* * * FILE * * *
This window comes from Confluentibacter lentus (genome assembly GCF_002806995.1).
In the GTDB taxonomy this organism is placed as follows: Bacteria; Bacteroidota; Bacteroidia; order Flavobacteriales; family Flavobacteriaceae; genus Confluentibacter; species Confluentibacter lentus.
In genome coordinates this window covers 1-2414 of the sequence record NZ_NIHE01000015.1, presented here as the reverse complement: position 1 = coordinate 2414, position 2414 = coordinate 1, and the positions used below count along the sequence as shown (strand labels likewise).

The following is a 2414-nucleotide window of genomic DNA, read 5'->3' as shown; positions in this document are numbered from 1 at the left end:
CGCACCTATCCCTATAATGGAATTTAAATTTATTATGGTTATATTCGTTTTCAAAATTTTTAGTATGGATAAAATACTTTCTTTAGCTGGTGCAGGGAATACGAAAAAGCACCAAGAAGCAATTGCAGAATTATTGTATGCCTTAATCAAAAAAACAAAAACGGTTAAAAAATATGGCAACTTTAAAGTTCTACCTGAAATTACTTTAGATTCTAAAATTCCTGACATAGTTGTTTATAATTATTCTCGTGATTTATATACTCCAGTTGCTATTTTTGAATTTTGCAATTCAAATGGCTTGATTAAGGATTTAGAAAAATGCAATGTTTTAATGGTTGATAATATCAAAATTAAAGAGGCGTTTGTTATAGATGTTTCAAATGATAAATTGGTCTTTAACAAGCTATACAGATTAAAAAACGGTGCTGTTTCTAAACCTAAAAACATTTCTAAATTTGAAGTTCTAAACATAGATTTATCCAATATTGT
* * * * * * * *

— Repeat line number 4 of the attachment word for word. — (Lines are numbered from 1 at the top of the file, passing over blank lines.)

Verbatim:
The following is a 2414-nucleotide window of genomic DNA, read 5'->3' as shown; positions in this document are numbered from 1 at the left end: